US 4132334 A
Disclosed is a single piece integrally formed safety closure for a container including a body portion designed for fluid tight engagement with the neck and finish of a container and a depending portion including a passageway which extends into the container. A valve is integrally formed in the side wall of the closure and opens upon insertion of a dropper-dispenser. The valve closes upon removal of the dropper, thereby preventing spillage or inadvertent removal of the contents of the container.
1. A spill and tamper resistant safety closure for a container having an opening or neck portion comprising;
an integrally formed element defining a container-engaging body portion and a depending portion extending from the engaging portion, both said container-engaging body portion and said depending portion having a wall member forming a continuous passageway therethrough, said passageway including an opening into the container,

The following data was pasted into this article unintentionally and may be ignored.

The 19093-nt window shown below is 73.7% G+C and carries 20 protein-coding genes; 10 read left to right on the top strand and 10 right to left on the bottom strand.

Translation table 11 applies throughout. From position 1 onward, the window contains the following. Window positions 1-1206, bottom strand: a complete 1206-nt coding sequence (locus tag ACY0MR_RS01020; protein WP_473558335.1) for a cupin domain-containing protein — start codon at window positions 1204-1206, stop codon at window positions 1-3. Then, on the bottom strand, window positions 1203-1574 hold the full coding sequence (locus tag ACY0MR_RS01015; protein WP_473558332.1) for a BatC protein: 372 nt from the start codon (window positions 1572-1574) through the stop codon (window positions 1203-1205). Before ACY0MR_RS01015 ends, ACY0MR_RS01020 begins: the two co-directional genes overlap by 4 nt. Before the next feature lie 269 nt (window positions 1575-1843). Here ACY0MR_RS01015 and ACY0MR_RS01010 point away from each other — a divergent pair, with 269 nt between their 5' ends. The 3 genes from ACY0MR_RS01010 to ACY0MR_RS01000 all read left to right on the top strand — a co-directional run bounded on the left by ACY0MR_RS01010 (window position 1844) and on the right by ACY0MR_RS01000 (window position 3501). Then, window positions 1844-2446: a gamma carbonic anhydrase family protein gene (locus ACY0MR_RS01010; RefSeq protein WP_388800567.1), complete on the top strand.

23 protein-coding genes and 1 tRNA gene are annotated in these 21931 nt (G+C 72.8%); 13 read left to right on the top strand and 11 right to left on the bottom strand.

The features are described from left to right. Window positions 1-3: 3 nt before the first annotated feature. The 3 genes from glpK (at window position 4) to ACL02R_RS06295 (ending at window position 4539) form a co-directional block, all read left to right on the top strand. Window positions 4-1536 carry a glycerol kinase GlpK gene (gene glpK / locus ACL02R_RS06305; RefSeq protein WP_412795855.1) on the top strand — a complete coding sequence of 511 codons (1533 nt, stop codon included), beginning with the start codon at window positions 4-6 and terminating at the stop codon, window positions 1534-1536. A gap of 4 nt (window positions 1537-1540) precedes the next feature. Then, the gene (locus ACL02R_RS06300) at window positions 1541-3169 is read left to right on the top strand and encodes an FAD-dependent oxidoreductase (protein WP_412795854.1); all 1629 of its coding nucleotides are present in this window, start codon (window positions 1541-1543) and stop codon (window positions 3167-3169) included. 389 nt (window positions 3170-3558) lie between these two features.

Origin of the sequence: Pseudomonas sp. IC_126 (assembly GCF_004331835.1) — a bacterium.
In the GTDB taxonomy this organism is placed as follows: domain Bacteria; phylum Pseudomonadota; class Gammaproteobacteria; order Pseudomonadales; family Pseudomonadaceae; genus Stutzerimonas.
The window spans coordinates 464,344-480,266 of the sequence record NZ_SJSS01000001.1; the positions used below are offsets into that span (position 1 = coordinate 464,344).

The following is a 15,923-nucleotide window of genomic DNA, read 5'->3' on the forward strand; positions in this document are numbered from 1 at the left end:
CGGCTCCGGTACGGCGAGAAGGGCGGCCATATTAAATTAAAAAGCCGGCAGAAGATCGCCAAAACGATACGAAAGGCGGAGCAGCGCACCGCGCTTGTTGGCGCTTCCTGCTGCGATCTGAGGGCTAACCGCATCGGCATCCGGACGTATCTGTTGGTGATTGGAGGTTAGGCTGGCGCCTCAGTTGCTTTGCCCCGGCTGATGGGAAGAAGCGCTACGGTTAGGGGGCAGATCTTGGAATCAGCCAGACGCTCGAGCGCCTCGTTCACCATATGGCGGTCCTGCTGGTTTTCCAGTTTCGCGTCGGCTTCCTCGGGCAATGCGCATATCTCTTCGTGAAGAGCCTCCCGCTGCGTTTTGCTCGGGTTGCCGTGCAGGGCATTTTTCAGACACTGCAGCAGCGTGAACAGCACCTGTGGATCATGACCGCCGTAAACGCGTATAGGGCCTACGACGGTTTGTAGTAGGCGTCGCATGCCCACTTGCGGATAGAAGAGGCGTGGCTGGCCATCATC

a movable valve member positioned within said passageway distal from the opening and extending inwardly from the walls thereof and hingedly secured inside said safety closure, said hinging being effected solely by means of an integral connection between the wall of the closure and said movable valve member, the valve member conforming to the configuration of the depending portion and being of a length longer than the width of the passageway,
said container-engaging body portion adapted to sealingly fit inside the neck portion of said container in fluid tight engagement therewith.
2. The spill and tamper resistant safety closure as defined in claim 1 wherein said movable valve member is constructed and arranged of a length longer than the width of the passageway to engage the inside wall surface forming said continuous passage in an angular position when said valve is closed.
3. The spill and tamper resistant safety closure as defined in claim 2 wherein said movable valve member and hinge thereof is molded as a portion of the junction between the depending portion and the container-engaging body portion of the safety closure.
4. The spill and tamper resistant safety closure as defined in claim 1 wherein said movable valve member is hinged by means of a weakened portion between the movable sealing member and said wall member, said weakened portion being no less than one-half the width of the valve.